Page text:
McNABB — Anti-bullying programs are commonplace in many schools, but students at Putnam County Junior High School realized a need to move beyond bullying by creating a club with a foundation of respect, inclusivity and compassion.
At one point, Putnam County Junior High School had an anti-bullying club that was successful, but after a year, students wanted to move on to something more challenging and positive. One of the club’s activities had been participation in a 21-day kindness challenge. The impact of that inspired the creation of the Kindness Club, which is now in its second year.
“We now focus on making the school a more kind and understanding place by learning about and respecting all types of people,” Kris Sienza, math teacher and club sponsor, said.
The after-school club doesn’t exclude any students from membership, and meeting attendance is voluntary. They average about 25 students per weekly meeting, but have had up to 47 in attendance.
The group has worked with Illinois Valley Animal Rescue to assist with animal adoptions, continued their kindness challenges, created videos and posters in support of their mission, worked on multiple school projects, created a project where students could show appreciation for their teachers and the daily inspiration they provide, raised funds for St. Jude, hosted guest speakers; and plans to continue its members work in local communities.
“The club has had a huge impact on making kids stop and think about how they interact, and it’s brought a variety of social groups together,” Principal Mike Olson said.
While social media and American politics are often striving to create divisiveness, the Kindness Club is moving in the opposite direction.
“I think students really like talking about social situations and kindness, maybe contrary to popular belief. They enjoy getting to know others’ perspectives and situations, and I’ve seen several students take the lessons they’ve learned and apply them to their everyday lives in school,” Sienza said.
He added the frequency of social discussions has grown and said student comments are both thoughtful and insightful. Sienza has witnessed students voluntarily holding doors for others and helping them when needed; welcoming new students; respecting others’ views even when they disagree; and noticed a difference in many members of the club.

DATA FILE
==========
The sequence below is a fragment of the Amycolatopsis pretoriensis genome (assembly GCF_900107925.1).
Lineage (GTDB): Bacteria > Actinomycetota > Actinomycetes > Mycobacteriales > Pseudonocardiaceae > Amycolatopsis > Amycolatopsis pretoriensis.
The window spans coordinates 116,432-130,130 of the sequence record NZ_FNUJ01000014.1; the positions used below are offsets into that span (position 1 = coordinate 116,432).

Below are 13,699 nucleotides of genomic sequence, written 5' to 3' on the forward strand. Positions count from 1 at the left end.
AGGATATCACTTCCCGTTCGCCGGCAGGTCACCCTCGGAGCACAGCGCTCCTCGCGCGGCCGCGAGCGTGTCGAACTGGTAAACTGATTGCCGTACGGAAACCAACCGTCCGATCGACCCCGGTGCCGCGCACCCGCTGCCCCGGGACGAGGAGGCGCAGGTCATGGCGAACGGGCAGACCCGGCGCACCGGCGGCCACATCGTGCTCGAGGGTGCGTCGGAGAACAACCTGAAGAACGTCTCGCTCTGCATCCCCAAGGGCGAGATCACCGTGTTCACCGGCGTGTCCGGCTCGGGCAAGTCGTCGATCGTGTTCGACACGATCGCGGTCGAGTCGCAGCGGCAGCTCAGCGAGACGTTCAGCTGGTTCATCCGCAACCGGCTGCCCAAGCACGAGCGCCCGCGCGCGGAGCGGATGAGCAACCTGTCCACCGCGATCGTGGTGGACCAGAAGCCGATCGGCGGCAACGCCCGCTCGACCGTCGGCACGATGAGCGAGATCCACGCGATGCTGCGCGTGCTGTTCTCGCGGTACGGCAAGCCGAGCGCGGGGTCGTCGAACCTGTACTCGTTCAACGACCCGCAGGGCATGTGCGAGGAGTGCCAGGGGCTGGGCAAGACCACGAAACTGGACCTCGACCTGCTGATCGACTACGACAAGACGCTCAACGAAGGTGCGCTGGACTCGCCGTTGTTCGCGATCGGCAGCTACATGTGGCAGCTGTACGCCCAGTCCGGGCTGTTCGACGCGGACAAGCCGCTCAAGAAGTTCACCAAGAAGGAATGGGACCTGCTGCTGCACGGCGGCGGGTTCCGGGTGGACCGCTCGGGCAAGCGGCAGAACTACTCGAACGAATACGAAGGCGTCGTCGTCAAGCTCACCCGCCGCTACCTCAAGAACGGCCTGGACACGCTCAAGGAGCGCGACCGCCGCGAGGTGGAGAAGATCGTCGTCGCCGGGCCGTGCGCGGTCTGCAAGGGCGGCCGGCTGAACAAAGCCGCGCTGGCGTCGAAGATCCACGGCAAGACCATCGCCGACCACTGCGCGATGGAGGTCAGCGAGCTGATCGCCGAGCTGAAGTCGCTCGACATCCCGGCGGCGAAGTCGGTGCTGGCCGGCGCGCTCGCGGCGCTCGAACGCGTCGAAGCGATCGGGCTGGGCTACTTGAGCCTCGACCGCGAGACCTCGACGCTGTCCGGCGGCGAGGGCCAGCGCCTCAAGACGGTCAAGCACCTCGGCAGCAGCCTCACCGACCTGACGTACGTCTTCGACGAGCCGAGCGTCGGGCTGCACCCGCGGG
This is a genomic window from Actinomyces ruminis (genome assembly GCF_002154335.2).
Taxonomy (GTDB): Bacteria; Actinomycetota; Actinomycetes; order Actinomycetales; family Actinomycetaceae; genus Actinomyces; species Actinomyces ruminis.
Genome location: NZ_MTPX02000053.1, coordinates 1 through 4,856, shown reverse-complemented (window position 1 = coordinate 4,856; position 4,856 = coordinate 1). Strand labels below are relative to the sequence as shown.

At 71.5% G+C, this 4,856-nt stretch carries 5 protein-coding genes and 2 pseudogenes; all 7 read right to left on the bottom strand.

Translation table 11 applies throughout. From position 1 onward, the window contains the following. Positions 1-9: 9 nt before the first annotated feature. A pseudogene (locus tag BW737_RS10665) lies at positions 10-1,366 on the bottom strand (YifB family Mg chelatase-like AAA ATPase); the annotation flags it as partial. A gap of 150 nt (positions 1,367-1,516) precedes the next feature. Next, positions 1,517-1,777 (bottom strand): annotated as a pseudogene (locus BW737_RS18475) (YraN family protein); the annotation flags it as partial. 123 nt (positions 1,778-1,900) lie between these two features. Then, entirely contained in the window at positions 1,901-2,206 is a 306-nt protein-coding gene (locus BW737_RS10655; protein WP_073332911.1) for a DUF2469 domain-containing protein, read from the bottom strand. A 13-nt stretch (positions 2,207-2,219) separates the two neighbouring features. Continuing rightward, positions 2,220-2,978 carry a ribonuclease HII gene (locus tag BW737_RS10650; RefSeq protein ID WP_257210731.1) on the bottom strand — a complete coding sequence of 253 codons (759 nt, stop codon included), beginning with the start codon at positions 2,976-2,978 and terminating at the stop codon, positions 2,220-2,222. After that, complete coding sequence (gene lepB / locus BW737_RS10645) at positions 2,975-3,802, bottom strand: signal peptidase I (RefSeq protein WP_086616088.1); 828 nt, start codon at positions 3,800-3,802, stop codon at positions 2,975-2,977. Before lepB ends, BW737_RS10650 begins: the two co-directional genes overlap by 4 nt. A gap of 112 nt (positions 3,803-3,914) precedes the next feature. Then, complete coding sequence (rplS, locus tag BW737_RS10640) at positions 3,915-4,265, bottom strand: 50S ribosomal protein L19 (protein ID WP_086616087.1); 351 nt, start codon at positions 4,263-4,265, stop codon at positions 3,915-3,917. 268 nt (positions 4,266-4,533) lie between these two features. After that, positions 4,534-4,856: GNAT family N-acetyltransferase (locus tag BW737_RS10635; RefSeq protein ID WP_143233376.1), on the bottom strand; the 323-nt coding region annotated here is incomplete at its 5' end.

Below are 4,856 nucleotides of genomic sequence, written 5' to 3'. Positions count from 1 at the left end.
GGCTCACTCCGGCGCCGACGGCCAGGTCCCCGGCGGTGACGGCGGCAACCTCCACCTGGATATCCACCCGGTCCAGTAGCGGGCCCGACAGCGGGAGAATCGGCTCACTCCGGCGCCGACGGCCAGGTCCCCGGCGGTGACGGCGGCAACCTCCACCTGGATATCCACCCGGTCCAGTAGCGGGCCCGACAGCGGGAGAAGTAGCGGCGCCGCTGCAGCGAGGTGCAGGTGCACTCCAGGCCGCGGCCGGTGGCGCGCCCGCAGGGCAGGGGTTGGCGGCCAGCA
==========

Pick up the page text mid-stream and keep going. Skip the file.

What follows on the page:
“If we can treat each other with kindness and respect, even when we disagree, and truly listen and try to understand despite differences, then the world would be a better place. Not everyone has to agree, but hopefully we can each try to understand where everyone is coming from. I think the world needs a lot more of that, and hopefully we can do our part in Putnam County to improve it,” he said.
Erin Brooker, the eighth-grade representative for the club, said it’s a great group to belong to because of its positivity and how it helps give her an awareness during those moments when she can show her kindness.
“It’s a great place to spread your ideas and feelings without fear of judgment. This club definitely has a positive effect on the school and helps remind students that even little acts of kindness make a big difference,” Brooker said.
The club also received assistance from the high school’s students through the construction of a “kindness bench.”
“The bench is there for students to sit on if they’re ever feeling down, so others can sit by them and show them true friendship. It’s a great symbol of the kindness and compassion here at PCJH,” Brooker said.
Brooker added she’s noticed the impact of the club through the behavior of her fellow classmates who are now more understanding and empathetic.
“They recognize when someone is feeling left out and take action. I’m very thankful this club exists and can’t wait to see what’s in store for us in the future,” Brooker said.
Sienza said while building the club from the ground up and the organization of the volunteer projects was difficult, it was worth the challenge.
“As I always tell the students, you don’t have to change the whole world, just do your small part with little acts of kindness. If we all do that, it will add up to a lot,” he said.